Seeing dimly

What to do with the stained legacy of a white Jesus?

Rainbow Mennonite Church in Kansas City, Kan., is evaluating a stained-glass depiction of Jesus with white, European features in its sanctuary. — Ruth Harder Rainbow Mennonite Church in Kansas City, Kan., is evaluating a stained-glass depiction of Jesus with white, European features in its sanctuary. — Ruth Harder

It was noon on a Sunday in October 2021. Everyone at Rainbow Mennonite Church had left the building except for members of the Peace and Social Justice Committee and Visual Arts Committee. This group stayed late to meet Tokeya Waci U (TK) in person for the first time.  

We were mostly quiet as we waited, perhaps tired from the already full morning. Or perhaps others, like me, felt a mix of excitement and nervousness about the meeting ahead. Based on my prior calls with TK, I knew he felt both excitement and nervousness about a land acknowledgment art commission.

In our first conversation, he laid down the ground rules.

“I’m not your token Native,” he said. “I’m not the guy when once you get this art in your sacred place, you’re gonna prance around and say, ‘Oh yeah, we’re cool with Natives!’ ”

As we sat in silence, I wondered. What will TK think of us and this place? What will the committee members think of TK and his ideas?

We had already issued TK a down payment but had not settled on the size, style or even where the piece of art would hang. Or would it be a mural? A lot of work and conversation (and opinions) lay ahead of us.  

On that day, the sun was shining. I remember this because our sanctuary’s stained-glass windows cast a golden aura over everything. When TK arrived, I told him it was Rainbow’s golden hour.

“Even Jesus’ face turns gold at this hour,” I said, pointing to the stained-glass window in the balcony.

“Nice,” he said, although by then he was more interested in our organ than our stained glass.

I remember this moment because just a week earlier I had completed a pastoral study grant application to the Louisville Institute titled, “White Jesus, White Mennonites and Stained Glass: Seeing Through a Glass Dimly.”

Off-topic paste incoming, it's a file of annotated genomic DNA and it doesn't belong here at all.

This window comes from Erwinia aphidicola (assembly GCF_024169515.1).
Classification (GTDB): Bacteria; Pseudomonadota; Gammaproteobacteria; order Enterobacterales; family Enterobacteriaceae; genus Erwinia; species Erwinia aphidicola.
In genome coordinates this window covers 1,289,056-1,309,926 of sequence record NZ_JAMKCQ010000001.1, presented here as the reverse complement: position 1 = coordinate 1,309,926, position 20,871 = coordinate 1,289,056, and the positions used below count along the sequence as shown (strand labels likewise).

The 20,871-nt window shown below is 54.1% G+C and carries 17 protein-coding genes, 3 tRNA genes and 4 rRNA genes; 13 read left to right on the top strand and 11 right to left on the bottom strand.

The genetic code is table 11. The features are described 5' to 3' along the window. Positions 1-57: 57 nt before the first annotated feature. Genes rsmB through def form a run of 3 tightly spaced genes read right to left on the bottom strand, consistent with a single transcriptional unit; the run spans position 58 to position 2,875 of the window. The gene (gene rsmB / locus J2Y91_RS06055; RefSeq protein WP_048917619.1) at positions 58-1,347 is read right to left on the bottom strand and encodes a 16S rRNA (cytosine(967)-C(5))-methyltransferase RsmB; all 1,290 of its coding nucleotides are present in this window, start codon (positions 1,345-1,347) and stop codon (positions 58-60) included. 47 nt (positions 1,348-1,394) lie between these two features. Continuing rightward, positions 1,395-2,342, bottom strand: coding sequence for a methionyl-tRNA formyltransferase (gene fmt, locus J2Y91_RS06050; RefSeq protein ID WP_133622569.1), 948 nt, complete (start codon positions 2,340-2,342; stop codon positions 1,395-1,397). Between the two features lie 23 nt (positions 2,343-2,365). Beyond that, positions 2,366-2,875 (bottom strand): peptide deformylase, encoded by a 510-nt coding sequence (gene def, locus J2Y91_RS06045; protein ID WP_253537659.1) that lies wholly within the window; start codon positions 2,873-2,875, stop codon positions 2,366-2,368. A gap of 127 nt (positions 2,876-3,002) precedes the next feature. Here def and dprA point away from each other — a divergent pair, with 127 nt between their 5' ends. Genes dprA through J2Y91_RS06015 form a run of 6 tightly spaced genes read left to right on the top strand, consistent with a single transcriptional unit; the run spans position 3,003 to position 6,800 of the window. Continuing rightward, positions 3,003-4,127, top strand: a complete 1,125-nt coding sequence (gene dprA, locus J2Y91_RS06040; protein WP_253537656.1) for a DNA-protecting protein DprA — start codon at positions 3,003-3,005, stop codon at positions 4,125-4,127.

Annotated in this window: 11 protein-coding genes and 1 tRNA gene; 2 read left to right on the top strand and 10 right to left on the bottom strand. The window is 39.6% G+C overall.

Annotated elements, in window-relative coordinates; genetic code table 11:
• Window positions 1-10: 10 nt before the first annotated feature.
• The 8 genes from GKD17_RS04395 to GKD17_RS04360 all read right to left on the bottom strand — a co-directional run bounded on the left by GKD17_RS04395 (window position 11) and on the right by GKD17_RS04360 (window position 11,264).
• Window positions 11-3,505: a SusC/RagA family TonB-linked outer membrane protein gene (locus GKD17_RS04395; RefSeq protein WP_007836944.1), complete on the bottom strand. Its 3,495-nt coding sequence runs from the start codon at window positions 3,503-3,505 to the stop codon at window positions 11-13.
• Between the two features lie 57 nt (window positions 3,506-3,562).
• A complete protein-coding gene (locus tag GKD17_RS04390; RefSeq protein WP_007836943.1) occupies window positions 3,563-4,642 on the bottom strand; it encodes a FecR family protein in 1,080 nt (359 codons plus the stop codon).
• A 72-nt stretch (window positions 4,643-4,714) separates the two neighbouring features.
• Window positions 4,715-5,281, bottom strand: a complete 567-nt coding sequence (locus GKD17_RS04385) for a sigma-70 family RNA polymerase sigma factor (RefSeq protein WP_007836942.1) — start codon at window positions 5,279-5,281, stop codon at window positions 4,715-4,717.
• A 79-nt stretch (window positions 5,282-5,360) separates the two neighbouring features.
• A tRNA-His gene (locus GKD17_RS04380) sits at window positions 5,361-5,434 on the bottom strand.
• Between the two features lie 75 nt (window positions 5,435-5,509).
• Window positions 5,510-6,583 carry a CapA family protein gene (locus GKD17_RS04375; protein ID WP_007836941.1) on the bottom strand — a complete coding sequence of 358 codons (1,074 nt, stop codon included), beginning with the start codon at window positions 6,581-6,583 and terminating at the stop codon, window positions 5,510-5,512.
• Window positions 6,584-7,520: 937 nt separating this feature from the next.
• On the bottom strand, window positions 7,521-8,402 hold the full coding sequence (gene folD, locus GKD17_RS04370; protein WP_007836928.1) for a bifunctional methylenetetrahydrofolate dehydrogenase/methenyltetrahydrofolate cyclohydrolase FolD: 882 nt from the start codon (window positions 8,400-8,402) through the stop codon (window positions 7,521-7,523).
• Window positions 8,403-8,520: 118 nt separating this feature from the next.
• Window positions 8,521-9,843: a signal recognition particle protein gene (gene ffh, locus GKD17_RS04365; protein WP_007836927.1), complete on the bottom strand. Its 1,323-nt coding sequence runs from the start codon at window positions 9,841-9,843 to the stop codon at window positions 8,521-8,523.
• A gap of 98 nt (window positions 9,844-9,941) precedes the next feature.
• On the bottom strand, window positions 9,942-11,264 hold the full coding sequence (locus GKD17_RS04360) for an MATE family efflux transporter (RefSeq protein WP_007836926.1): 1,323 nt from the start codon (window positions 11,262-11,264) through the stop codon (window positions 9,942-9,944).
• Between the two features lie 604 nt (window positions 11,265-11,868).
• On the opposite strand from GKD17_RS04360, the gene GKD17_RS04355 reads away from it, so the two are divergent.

I had told TK about this, and he seemed pleased the church supported this project.

A few months later I was notified that I had received the grant. So, as TK began working on the land acknowledgment art commission, I began to study liturgical stained glass. As TK sought to represent different nation groups in their beautiful particularities, I began to think about diversity, or the lack thereof, in stained-glass art.

I began to ask: Other than light, what do stained-glass windows transmit? Whose narratives are upheld? What cultural values are reinforced?

Stained-glass images aren’t neutral. Liturgical stained glass has been called a Bible for the poor. What if our renderings of biblical stories and figures are poor representations, made to lift some up and lay others low? If what is being communicated by stained glass is deemed racist or repulsive, then what?

Thanks to the book The Color of Christ: The Son of God and the Saga of Race in America by Edward J. Blum and Paul Harvey, I’m asking new questions:

— How do we participate in assigning a color to the sacred?

— How have we given whiteness a holy face in subtle and not-so-subtle ways?

— What racial assumptions about Jesus are embedded in the art and music around us?

— Are we aware of the racial lens through which we experience or interpret what we see and hear? 

— How are racial hierarchies, or white supremacy, created and enforced through art?

Rainbow’s building in Kansas City, Kan., was originally constructed by a Methodist congregation in 1907. The building has gone through many remodels and renovations, including after Rainbow Mennonite became the sole owner in the early 2000s.

The stained-glass windows have been restored, reconfigured and even moved at various points, but they are mostly intact and original to 1907.

We do not know what action, if any, we will take regarding our inherited stained-glass portrayal of Jesus as white, with European features. Do we modify it? Do we take the window down and start over? What about the cost, both of change and of not doing anything? A lot of work and conversation lie ahead.

As the apostle Paul writes, we see through a glass dimly. But Jesus didn’t ask his followers to accept everything as it is. Jesus, who had the sharpest vision of all, asks us to expand our seeing.

There is no neutrality when it comes to white supremacy. White dominance has infiltrated our hearts and sacred spaces in subtle and not-so-subtle ways. The struggle to see the fullness of Jesus and one another continues.

I seek to join the countless witnesses who are looking for and creating “golden hours” — times when Jesus and his love for our diversely colored humanity shines through our hearts and places of worship, dim though our seeing remains.

Ruth Harder is pastor of Rainbow Mennonite Church in Kansas City, Kan. To follow her stained-glass travels and discoveries, find her on Instagram@stainedtheology and her blog,

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